I won’t lie… it stings like hell when you read something like this.
There are about 1,000 things that you want to say in response but really none of them are going to perform well or be able to communicate the full-extent of what you’d really like to say.
(By the way, Matthew did connect with me personally and apologize for this public tweet, so we’re cool, for sure!)
Things like this is part of the reason why I personally quit Twitter – I simply couldn’t handle all of the “availability” that I put myself through in that very public setting. With the 180,000 followers that I have you can only imagine all of the “noise” that I received every day, much of it really positive and the rest was on a spectrum that covered anything from “FUCKING DIE” to “I wish you sucked less… … but you still suck.” … and everything in between.
That hurts but I can generally ignore those things because they seem to be totally random. It’s just different when you’re attacked for something that you’ve put your heart and soul and time and money into and the contrast between that serious investment of oneself and the time required to formulate a negative social media comment just blows me mind (and makes me really really sad and upset). Years of life versus a 5-second off-the-cuff remark.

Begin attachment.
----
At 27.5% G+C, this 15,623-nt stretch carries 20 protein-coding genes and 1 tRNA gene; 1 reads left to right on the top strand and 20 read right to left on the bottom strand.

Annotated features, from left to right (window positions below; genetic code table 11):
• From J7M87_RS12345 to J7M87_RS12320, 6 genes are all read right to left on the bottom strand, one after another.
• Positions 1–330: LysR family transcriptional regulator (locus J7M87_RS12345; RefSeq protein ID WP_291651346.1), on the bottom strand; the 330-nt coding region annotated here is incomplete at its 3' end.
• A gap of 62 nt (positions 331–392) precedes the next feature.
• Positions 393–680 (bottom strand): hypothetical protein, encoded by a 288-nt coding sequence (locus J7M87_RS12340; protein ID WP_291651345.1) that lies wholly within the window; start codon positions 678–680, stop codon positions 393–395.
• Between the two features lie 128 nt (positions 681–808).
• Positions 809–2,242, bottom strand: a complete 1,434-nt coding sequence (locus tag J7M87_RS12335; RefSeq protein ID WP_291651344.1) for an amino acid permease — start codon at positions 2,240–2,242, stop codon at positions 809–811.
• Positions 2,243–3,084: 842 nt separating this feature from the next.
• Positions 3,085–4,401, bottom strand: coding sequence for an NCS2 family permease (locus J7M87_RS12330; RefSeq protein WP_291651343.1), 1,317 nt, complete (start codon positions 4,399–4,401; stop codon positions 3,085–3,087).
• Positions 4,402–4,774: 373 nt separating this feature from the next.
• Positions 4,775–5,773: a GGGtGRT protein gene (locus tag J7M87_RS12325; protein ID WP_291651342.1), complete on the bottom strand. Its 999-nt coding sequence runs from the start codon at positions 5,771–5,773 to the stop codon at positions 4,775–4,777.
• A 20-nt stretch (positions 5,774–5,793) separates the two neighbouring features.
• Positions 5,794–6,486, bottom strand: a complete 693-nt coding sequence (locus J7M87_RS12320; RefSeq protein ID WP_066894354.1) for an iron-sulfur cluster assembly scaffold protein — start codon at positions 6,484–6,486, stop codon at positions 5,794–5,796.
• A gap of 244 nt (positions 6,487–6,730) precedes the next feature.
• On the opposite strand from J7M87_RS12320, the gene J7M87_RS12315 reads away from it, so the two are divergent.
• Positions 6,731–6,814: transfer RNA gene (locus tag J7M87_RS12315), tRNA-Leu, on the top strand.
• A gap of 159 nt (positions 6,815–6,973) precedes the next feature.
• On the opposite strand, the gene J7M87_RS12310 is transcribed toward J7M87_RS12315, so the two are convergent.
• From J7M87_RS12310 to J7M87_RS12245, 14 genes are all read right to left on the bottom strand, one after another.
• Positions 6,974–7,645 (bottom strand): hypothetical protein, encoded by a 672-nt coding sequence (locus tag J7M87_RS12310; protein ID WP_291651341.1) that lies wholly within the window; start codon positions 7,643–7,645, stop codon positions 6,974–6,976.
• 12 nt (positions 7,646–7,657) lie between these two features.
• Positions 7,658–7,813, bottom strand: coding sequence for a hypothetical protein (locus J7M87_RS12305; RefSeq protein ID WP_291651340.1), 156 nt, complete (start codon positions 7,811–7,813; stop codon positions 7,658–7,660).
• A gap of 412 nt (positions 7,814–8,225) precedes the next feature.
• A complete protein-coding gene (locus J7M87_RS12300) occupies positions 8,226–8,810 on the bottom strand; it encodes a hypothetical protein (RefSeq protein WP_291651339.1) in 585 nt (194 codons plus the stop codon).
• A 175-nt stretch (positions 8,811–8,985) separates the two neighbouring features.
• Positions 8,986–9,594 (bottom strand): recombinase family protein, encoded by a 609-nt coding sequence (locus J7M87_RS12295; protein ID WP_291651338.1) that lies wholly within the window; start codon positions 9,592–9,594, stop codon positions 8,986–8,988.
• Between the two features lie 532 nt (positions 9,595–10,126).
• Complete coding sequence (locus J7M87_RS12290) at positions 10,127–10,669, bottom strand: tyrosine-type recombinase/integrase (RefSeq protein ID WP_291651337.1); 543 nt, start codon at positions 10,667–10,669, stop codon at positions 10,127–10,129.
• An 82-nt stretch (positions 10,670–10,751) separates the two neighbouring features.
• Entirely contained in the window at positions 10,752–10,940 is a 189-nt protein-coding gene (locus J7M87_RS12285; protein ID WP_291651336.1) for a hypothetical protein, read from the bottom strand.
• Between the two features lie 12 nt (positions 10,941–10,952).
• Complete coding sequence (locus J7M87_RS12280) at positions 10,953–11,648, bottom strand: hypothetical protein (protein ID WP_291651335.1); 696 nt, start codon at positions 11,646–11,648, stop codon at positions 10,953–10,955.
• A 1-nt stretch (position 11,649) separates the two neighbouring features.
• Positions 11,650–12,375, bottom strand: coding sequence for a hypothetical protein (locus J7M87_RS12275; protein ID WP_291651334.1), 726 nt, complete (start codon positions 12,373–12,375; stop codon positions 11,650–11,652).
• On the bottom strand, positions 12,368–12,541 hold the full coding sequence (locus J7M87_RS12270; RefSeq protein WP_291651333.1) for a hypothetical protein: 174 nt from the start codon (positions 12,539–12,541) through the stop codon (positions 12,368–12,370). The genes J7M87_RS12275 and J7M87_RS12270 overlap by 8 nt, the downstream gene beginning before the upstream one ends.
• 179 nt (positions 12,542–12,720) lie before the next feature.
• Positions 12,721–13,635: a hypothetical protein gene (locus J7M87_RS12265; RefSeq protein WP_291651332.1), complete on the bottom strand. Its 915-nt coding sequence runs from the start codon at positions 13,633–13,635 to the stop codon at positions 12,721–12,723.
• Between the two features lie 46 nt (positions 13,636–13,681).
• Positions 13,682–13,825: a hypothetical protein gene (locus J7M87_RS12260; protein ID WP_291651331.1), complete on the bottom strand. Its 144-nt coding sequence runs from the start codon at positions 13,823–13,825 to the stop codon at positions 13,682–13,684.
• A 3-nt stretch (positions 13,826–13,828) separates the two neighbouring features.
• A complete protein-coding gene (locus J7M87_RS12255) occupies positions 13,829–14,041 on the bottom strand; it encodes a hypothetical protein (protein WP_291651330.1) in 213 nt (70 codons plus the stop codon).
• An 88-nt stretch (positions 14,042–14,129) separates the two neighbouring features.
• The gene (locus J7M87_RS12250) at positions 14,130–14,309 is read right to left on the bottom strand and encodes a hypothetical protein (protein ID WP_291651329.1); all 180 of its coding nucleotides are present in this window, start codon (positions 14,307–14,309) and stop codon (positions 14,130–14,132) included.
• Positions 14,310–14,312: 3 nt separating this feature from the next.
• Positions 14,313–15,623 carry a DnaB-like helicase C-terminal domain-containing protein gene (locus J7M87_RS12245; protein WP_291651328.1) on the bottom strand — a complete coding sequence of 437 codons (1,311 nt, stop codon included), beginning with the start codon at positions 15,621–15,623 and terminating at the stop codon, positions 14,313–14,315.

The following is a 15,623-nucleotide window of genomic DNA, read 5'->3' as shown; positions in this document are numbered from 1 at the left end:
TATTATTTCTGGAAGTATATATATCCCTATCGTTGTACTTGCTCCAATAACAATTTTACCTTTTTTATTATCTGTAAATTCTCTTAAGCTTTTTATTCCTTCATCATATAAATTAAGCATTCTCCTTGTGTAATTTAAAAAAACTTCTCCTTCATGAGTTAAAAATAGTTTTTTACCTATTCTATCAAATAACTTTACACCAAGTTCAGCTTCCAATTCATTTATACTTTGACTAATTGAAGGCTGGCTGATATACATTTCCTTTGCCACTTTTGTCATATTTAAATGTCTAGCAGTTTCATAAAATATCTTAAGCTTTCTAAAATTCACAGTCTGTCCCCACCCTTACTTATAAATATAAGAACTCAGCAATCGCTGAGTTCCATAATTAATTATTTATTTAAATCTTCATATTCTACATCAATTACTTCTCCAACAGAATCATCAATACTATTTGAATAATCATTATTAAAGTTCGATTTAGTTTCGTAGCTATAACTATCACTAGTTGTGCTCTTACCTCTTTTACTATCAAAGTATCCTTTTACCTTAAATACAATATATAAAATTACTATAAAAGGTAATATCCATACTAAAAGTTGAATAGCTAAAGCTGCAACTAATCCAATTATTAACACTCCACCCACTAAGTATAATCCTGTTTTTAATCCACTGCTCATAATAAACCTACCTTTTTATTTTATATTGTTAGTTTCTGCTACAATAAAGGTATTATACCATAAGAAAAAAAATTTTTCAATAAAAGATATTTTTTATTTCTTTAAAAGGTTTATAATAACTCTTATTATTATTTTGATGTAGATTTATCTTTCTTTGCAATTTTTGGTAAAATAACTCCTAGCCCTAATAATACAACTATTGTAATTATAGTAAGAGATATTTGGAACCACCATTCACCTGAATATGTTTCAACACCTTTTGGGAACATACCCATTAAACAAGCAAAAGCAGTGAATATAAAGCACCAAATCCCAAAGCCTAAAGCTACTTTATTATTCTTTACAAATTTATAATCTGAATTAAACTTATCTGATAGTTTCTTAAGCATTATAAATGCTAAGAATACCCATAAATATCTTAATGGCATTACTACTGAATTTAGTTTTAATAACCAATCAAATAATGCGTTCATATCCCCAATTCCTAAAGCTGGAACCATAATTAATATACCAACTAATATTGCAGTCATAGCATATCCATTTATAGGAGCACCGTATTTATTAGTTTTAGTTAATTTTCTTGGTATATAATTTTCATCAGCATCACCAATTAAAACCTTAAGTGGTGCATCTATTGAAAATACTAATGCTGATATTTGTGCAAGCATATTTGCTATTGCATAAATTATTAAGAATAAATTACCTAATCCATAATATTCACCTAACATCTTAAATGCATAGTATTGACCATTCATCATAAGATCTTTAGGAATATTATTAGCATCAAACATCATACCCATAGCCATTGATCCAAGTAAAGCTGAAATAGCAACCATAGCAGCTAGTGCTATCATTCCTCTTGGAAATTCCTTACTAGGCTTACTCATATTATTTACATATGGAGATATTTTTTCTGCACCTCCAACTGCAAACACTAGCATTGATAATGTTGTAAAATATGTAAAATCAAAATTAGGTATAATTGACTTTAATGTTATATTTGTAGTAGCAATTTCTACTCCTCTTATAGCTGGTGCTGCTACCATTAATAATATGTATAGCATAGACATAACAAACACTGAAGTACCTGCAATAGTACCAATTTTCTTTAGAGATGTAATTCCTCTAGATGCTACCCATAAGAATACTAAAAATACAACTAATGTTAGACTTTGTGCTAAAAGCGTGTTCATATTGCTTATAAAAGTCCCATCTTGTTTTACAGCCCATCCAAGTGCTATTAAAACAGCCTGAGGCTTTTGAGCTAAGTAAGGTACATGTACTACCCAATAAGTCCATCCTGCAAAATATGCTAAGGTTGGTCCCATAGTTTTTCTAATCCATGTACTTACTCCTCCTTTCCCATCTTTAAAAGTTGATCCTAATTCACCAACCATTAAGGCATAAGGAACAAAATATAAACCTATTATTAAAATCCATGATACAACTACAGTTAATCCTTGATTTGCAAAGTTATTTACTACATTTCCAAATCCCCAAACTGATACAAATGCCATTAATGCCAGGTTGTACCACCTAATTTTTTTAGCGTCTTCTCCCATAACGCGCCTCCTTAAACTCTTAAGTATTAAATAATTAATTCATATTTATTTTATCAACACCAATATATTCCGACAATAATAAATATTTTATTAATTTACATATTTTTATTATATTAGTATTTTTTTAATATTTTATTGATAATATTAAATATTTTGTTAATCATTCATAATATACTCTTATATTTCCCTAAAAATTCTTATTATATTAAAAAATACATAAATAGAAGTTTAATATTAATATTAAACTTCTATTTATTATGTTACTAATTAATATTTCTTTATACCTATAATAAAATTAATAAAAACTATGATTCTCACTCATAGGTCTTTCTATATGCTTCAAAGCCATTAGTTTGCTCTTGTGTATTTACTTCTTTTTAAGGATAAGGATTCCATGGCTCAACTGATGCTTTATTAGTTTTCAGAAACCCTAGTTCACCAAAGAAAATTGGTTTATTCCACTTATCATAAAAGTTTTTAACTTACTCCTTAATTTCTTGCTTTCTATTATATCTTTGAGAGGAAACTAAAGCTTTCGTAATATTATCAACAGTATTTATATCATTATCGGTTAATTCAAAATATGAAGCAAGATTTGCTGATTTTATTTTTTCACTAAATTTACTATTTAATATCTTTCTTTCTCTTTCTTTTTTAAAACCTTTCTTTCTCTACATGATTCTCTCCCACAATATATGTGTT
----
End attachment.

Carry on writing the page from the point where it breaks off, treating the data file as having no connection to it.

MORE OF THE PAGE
I am to blame for most of this because I get to choose how I respond to things like this, both internally and externally, and I’ve gotten better at it over time.
Ultimately, though, I wish I could just remind people these few things:
- There are real people behind these apps who have real feelings and who have invested a ton on these projects, mostly with very little to show for it (especially financially).
- Think before you speak (tweet, Facebook share, etc.). It can make all the difference in someone’s life.
- Software is never finished, only abandoned. I have decided not to give up on my product but it will take time to work on and make it better.
- Every piece of software, regardless of source or the individuals and teams behind it, were absolute shit at some point in the product’s life. The question is whether they decided to abandon their product or not; whether they were going to give in and give up.
In fact, I can extend that last point to all facet’s of all of our lives – we are all “works in progress” and the things that we do and build and create are never perfect – but there is always progress.
We, and our creations, are all “shitty apps” at some point but that doesn’t mean that they (we) are bad or that they (we) do not have a future.
Matthew’s tweet was a stark reminder for myself to not take lightly my responsibility to encourage others in their work that they are doing and to limit the negativity as much as humanly possible. Besides, negative people are generally less successful and mean people fail.
There’s no time for more failures in life – we need more winners. Stay friendly, human, approachable, and humble. Get help and support (even from competitors) and stay hungry.